Little Vipers

One of my most beloved college professors, Dr. Krabbendam once said that children are "Little Vipers in Covenantal Diapers." Oh, Dr. K you were right - they sure are. My sweet little baby has morphed into a back-arching, temper tantrum-throwing little viper!

Example: Charlie is beyond obsessed with his toothbrush (of all things). As soon as he can get his little hands on any part of the handle, it's over. He releases piercing screams so loud you would think that he was on the verge of death. He then begins choking and coughing - nearly to the point of throwing up, he's crying so hard. It's UNBELIEVABLE. He cries so loudly and for so long that his normal before-bed reading with Dad routine has been disturbed. He can't even stop crying to read. And tonight he took it to a new level: as usual, he started crying and coughing and arching his back as soon as Ryan took away the toothbrush. So Ryan got him out, dressed him in his PJs, all the while Charlie was escalating...he kept getting louder and more upset, not catching his breath, etc. for a good 10 minutes. So Ryan skipped the reading, trying to calm him down with some rocking and singing. Still the kid screamed and arched. So in I go, ready to diffuse the situation with milk. But for the first time in his little life, milk did not do the trick. He arched and screamed and pulled and punched and all out refused to nurse. He screamed his little head off until I laid him in his bed. I rubbed his head for a minute or two, he turned over and feel asleep. As if to say, "If you won't give me what I want, I don't need you! Leave me alone!" I had to admit I was heartbroken. I sat on the couch and cried a few tears for my stubborn, independent little boy. who must learn that he does not always get what he wants...and for myself, mother no more to a sweet angelic baby, who sleeps and eats on command. Instead, here I am with a little sinner who needs love and discipline. I guess BabyWise was right when they said that getting them to sleep through the night was not the ultimate parenting prize. :)

Those who say people are born good certainly are mistaken. Ryan and I, miserable sinners that we are, do not throw ourselves into the floor/wall/tub and scream...and scream and scream and scream. His recent behavioral digression was not learned - it is deep within his dark litle heart. I'm now more convicted than ever to pray for his salvation and trust in the Covenantal promises that God made to me and Ryan. And to pray for us as parents - whew, there is so much to teach him!


maryanne helms said...

WEll-written, Em. Yup. No taking salvation for granted in the Helms house either. Anna made me quite aware of that:). On to the real part of parenting. Are you ready?

Love you,

GL said...

Sounds like the recent behavior is worse than that of a certain 'emissary.' ;)

Good thing that a child of the covenant can't be an emissary. (For readers who are puzzled, "emissary" is an inside joke from Charlottesville days referring to their Satanic dog, Tyke.)

I'll join you in prayer since I can't think of anything else that would help this situation.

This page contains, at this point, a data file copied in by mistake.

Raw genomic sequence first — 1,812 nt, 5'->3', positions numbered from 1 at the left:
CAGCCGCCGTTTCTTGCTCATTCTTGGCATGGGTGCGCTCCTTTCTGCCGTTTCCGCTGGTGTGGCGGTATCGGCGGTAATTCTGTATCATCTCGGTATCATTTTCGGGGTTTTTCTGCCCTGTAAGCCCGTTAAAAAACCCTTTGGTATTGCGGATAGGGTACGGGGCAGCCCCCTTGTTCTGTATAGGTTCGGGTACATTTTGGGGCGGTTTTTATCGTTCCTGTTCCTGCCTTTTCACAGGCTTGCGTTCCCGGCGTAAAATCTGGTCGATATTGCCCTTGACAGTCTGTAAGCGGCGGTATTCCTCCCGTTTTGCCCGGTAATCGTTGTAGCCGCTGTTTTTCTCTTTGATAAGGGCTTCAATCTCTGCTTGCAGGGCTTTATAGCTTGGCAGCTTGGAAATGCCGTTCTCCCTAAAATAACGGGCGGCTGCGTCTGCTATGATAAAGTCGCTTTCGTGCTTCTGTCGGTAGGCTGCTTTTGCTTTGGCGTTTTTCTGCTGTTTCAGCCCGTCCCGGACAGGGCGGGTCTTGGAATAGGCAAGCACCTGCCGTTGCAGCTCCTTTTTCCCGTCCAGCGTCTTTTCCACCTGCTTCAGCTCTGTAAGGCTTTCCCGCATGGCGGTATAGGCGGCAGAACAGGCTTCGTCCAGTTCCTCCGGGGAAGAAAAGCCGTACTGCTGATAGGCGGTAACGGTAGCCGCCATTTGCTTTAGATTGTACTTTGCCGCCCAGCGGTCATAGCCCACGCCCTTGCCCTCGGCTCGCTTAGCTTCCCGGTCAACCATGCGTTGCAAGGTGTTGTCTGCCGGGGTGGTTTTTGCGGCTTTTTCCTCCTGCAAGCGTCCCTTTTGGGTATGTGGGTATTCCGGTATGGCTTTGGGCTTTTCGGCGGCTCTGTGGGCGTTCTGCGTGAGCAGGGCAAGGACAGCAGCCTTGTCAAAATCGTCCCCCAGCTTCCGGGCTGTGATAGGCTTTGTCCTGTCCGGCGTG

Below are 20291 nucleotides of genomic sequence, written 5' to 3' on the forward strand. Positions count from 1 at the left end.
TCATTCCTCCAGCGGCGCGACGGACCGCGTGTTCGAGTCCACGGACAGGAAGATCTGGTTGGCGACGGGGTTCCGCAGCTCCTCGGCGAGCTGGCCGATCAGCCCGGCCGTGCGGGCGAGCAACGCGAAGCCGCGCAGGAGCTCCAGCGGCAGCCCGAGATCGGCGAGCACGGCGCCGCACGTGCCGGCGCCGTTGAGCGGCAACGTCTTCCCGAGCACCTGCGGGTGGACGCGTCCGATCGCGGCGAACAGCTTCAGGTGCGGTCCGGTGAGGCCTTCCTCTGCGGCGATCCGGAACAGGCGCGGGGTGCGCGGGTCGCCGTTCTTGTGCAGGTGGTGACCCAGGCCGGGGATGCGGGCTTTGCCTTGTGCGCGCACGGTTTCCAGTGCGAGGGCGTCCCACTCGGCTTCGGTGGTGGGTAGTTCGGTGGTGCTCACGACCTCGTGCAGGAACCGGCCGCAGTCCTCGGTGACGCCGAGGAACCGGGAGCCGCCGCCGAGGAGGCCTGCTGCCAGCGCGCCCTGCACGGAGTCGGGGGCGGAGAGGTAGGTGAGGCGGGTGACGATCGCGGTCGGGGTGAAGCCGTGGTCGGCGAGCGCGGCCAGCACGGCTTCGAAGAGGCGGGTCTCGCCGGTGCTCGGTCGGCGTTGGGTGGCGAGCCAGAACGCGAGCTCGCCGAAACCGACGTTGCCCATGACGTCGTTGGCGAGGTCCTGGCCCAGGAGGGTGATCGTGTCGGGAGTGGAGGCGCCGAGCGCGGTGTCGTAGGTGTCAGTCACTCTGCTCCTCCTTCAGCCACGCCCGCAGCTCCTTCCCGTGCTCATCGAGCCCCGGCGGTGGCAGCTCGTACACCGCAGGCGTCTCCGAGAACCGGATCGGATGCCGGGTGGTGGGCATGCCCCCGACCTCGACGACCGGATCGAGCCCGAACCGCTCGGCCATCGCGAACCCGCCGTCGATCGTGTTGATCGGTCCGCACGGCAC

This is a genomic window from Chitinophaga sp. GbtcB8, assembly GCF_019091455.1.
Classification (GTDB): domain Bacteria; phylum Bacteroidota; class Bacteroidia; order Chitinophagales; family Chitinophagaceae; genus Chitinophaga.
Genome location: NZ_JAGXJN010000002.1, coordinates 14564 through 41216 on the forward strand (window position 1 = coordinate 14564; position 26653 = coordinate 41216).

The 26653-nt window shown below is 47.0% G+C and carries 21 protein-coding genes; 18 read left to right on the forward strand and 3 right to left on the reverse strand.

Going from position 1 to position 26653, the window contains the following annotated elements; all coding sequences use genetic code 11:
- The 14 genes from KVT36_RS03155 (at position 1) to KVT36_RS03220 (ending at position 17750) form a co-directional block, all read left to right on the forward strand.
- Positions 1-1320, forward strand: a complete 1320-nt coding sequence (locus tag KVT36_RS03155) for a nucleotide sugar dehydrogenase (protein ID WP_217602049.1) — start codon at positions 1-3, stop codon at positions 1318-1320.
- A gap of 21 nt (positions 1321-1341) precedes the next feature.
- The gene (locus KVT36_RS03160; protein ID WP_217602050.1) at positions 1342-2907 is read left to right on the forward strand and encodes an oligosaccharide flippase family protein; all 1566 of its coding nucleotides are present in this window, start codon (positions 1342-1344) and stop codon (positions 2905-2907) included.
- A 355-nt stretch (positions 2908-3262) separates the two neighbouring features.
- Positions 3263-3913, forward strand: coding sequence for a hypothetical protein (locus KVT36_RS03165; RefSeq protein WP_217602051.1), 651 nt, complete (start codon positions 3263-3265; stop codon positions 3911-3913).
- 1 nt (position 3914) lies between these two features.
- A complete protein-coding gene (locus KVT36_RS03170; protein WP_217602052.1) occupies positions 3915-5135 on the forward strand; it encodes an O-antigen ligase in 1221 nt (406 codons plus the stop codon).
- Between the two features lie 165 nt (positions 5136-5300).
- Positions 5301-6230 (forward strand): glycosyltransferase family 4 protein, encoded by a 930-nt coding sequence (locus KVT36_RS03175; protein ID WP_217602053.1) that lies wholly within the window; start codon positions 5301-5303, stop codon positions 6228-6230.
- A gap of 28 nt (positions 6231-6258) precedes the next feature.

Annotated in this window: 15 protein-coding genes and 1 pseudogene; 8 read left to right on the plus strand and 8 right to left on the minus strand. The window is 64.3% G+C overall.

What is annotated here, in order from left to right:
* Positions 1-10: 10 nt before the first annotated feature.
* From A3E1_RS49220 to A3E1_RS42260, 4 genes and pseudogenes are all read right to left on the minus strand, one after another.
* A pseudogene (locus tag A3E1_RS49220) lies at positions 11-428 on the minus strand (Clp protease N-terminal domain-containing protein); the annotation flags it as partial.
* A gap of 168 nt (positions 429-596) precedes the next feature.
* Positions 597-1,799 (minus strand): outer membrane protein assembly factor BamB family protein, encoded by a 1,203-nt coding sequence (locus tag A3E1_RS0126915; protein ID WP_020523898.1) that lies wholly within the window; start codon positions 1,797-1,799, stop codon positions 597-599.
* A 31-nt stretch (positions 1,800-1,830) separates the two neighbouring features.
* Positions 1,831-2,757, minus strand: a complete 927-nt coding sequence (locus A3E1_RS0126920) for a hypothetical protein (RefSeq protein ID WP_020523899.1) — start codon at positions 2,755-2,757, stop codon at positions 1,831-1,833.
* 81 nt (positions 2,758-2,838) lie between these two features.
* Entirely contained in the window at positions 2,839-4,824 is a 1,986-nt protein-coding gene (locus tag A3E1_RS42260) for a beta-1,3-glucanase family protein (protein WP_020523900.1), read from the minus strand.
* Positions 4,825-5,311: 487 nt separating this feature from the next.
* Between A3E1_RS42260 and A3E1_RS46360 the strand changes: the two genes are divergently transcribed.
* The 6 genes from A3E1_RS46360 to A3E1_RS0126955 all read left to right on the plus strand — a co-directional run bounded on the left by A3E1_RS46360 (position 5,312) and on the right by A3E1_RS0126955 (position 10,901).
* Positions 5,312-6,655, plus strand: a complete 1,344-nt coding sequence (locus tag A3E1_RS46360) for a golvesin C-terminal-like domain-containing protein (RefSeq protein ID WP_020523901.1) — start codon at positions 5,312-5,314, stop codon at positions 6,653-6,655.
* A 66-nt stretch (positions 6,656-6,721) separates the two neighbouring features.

Emily said...

Tyke is not an emissary!

Jill said...

Awwww...Tyke isn't satanic! You tell Tyke Samantha Moody that his fairy godmother (me) says hello.

Libby & Colin said...

I'm with you, Emily. It truly is amazing how such cherubic babes can turn into little monsters when they don't get their way... And some people say that humans are innately good?! I've taken to just sticking Will on the carpet and leaving the room when he throws his tantrums, though that doesn't work so well right in the middle of Target. :)

Marlo said...

You sound like good, firm parents, Em- not giving in even though it would make the tantrum stop. Good for you!
-And both of mine started tantrums early, though Madeline (firstborn of course) was worse. I hope Charlie's are shortlived. I'll pray for your strength!

Jill said...

Yo, Emily...Check your email...and enjoy them while they're young!

Jeannette said...

Hey Emily,

It's been fun finding your blog and seeing what's going in yr life and little Charlie!! Sorry I don't always get a chance to comment. (btw, thanks for comment you left on my blog awhile ago...I've been MEANING to write...)

Anyway, I totally hear you on this one. One thing that has been helpful for us that I picked up from Early Intervention is making good transitions. That has cut down on the tantrum significantly. For instance, when it's time to give up the toothbrush (also a treasured item in our household) we go through this elaborate Farewell Ritual that involves waving and blowing kisses at the toothbrush while piling "goodbye's" on top of it. "bye, bye, toothbrush, see you later, goodbye, I love you, toothbrush." That helps a lot. Now we just have to say goodbye to something and then we can tranisiton pretty easily. Helps a lot to think of it from his perspective. Of course he doesn't want to give it up, he's having a great time, but helping have the language to give it up helps him then be able to give it up and move on. *shrug* my two cents.

I wouldn't have signed with Ellis if he hadn't been born deaf, but now that we are signign, it has been really amazing. He rarely has a tantrum, mostly because he has language to express his desires and feelings and that we can communicate with him about. Okay. Sorry, I didn't mean to get all soapboxy. My four cents, I suppose.

You sound like you're doing a great job. So...whatever works, eh?